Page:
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Making a Muddle of Constitutional Reform

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or “How to Amend an Unwritten Constitution”.

Immediately following the salvaging of his career, yet again, Gordon Brown outlined his initiatives for Constitutional reform in yet another attempt at relaunching his Premiership. One of the many peculiarities of the United Kingdom, in addition to the Isle of Man, is its unwritten constitution. The inherent flexibility of such a non-document is both a strength and a weakness. Examples of the former are plain; witness the relative ease that the House of Commons emasculated the House of Lords via the Parliament Acts of 1911 and 1949. The corresponding elimination of the United States Senate borders on the impossible in comparison. Yet, as the constitution is malleable, the rules of the game can easily be changed. The absolute muddle that is devolution is a case in point.

Brown’s statement on Constitutional reform included a bunch of, frankly, boring stuff. He wants to do something about preventing another MP expenses scandal (no, really?), further regulate MP’s financial affairs (perhaps a good place to start is disallowing a sitting MP from, say, serving on a corporate board? I’m just saying . . . ), introduce further reforms of the House of Commons in an attempt to democratize the institution, etc. etc. blah blah blah. House of Lords reforms: eliminating the remaining 92 hereditary peers, thus breaking one of the last links that British politics and government has with the glorious medieval past. Personally, I have a difficult time working out just what the House of Lords is for, but that’s a topic for some other day. Oh, Brown has also suggested actually writing a constitution down on paper. Now there’s a revolutionary idea.

The interesting stuff went implied or unmentioned. The Constitutional Renewal Bill will consider electoral reform. As I implied at the end of my previous post, it’s too late to save Brown’s skin, but interesting nonetheless. I’ve included an essay question the past two or three years in one of my first year comparative politics classes that examines the conditions under which Gordon Brown should switch to PR in advance of the next election, and the current context is precisely that time. While Labour have, in the past, flirted with electoral reform (even promising the LibDems a referendum on PR back in 1996, a promise that went broken once Labour worked out that the existing electoral system looked pretty good in the wake of the 1997 landslide), if there ever was a time to do it, it was about six to 12 months ago.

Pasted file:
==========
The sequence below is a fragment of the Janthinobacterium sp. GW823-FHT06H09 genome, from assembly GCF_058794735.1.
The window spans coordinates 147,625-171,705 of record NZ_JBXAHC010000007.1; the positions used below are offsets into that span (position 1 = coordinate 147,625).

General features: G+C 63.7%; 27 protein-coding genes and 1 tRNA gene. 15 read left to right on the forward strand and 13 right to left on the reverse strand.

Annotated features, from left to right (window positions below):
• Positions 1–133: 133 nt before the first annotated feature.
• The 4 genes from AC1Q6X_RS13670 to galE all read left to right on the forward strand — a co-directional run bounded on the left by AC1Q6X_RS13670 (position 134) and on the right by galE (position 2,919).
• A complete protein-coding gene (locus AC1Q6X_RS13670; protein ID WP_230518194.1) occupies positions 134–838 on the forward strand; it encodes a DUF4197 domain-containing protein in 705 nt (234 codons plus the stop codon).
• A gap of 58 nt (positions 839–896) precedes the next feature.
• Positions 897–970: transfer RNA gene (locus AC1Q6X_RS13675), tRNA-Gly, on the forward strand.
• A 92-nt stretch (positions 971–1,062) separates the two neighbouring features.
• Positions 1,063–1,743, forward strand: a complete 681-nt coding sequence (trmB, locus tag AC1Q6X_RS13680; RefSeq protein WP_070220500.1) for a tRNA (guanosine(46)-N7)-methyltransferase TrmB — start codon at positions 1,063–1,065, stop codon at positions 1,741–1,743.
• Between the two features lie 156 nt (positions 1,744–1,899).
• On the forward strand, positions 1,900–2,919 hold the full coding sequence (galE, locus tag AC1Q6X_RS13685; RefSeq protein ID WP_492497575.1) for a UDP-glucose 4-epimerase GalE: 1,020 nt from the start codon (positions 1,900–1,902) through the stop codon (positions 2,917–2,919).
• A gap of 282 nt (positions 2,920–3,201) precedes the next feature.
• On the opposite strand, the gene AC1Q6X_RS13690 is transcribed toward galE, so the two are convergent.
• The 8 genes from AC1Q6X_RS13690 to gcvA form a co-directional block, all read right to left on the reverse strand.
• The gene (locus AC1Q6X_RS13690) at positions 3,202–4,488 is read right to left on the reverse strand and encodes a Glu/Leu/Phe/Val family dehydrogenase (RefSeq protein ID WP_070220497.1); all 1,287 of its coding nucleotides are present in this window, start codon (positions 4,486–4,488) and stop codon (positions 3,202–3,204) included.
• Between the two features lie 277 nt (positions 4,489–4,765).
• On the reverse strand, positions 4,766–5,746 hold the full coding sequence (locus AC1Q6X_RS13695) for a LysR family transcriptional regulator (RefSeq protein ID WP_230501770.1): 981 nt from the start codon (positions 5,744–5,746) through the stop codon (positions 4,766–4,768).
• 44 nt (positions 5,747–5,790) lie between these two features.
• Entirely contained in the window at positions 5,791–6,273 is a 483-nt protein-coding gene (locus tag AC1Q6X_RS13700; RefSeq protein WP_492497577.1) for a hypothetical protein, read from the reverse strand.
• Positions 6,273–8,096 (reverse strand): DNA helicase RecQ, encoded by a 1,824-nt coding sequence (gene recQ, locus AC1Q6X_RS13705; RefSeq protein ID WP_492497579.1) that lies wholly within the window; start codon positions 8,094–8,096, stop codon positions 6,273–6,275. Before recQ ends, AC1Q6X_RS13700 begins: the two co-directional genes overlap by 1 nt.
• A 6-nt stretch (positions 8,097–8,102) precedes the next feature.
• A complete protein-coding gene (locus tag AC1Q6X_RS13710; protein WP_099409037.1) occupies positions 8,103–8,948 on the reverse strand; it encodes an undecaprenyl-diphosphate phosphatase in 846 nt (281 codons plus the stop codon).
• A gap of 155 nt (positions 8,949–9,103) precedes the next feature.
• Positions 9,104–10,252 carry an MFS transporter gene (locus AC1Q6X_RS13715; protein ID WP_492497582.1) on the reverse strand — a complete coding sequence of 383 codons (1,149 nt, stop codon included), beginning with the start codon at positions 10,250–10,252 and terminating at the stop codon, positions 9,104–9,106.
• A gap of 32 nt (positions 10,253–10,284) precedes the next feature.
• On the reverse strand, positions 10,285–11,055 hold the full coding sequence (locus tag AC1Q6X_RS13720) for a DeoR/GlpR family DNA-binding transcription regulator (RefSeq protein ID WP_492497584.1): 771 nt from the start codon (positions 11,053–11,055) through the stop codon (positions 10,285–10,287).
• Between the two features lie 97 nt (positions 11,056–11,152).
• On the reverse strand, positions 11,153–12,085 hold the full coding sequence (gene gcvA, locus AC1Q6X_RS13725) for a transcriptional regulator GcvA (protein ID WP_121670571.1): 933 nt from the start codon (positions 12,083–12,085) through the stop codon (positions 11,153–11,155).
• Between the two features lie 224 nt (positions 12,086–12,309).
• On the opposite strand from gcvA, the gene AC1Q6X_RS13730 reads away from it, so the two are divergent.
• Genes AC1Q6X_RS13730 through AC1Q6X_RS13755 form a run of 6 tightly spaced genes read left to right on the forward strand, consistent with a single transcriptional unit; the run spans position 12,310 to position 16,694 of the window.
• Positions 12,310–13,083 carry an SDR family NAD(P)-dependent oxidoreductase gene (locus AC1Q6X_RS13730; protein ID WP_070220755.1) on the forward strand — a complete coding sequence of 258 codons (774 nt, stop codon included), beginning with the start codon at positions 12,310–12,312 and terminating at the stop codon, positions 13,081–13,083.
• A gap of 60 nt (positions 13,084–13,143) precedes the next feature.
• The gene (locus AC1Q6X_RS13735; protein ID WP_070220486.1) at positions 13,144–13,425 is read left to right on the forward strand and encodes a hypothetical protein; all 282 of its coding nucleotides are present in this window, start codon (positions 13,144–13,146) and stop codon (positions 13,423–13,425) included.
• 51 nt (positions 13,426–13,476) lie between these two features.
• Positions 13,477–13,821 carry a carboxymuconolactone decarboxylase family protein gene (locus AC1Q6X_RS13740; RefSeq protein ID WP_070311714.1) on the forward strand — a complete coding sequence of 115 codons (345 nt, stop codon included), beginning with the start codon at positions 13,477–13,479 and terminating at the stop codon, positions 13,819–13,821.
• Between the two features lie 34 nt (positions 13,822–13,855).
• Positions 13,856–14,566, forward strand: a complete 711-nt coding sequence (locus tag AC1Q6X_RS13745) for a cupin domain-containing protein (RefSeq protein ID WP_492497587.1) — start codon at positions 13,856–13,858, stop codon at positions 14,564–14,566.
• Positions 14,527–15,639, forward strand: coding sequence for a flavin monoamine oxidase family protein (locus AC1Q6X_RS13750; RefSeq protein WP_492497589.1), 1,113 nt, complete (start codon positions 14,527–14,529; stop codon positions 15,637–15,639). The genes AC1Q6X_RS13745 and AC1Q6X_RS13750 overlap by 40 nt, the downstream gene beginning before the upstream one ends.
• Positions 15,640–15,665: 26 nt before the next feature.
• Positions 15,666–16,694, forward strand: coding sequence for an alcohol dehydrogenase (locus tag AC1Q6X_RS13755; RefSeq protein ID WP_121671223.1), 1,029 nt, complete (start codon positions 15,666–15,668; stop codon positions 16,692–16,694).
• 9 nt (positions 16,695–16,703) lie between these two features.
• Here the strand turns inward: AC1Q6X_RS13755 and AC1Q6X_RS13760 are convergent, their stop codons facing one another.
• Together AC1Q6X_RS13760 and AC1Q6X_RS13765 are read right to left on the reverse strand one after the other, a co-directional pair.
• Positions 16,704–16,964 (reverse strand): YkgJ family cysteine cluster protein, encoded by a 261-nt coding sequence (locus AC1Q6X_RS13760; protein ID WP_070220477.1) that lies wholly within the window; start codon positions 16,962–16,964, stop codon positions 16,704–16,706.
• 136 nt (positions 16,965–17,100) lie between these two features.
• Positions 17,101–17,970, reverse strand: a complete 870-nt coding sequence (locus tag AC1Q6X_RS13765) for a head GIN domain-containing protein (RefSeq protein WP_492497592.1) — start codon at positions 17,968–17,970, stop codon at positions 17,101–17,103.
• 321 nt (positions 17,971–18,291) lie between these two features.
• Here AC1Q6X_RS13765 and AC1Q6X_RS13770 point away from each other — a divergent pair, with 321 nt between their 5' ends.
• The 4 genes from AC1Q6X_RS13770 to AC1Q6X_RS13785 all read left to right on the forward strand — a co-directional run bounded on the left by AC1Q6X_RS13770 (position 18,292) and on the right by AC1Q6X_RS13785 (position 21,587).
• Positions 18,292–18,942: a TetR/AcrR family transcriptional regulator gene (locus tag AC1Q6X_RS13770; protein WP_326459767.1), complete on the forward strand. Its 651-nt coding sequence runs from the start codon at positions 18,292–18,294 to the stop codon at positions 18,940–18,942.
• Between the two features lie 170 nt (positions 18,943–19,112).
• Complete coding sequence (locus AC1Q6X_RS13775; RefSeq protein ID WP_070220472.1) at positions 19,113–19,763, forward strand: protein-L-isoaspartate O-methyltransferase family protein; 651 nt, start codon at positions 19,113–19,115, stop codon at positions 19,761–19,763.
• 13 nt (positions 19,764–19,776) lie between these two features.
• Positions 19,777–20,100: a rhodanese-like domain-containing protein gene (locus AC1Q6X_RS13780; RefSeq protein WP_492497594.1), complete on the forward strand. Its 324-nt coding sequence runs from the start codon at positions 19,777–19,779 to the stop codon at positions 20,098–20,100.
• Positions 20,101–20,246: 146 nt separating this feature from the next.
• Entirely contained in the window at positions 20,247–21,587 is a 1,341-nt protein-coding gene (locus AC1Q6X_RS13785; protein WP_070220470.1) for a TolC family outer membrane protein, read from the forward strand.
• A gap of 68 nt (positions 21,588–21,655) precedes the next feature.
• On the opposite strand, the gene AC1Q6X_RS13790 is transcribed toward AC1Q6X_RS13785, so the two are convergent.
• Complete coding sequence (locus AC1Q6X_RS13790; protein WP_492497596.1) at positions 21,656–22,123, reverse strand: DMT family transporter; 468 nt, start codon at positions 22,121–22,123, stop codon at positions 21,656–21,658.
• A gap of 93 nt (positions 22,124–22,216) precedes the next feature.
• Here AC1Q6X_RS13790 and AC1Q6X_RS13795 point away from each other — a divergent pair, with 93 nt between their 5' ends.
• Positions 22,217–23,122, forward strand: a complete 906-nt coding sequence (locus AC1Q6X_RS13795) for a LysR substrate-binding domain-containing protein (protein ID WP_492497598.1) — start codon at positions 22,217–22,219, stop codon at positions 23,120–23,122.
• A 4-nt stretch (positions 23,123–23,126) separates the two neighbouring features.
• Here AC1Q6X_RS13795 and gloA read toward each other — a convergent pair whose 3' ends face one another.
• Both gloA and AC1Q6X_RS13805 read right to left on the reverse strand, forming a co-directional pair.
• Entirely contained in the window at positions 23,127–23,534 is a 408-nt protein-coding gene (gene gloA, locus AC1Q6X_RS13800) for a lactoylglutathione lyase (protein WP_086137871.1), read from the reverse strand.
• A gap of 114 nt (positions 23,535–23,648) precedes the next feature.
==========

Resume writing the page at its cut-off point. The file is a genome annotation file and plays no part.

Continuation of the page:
Brown, it turns out, doesn’t like PR. He feels the constituency link to be paramount (in other words, it’s just as important to represent dirt and trees as people) but is keen to move beyond the SMD / plurality system. (Why not the Mixed Member Proportional used by Germany and New Zealand . . . and, erm, Scotland, Wales, and the London Assembly?) Rumor has it that Brown is lining up behind the Alternative Vote. This is an interesting choice. It retains the representation of dirt and trees principle, yet creates incentives for sincere voting, removing those for tactical voting. While at first blush it doesn’t eliminate all of the problems with the current system (e.g. geographic concentration of partisan support will still result in unproportional outcomes) we should no longer have the bizarre outcome where Labour can translate 35% of the popular vote into a commanding 55% of the seats in Westminster.

Of course, assuming that Brown applies his trademark dithering approach to electoral reform (which he is; Brown is in search of “cross-party consensus” on electoral reform, which the Tories near immediately torpedoed), Labour will lose the next election before any of this gets off the ground. I know I’m not going out on a limb here in suggesting that a Tory government will not show the same reforming zeal, especially when they translate 40% of the vote into 65% of the seats in 2010 . . .

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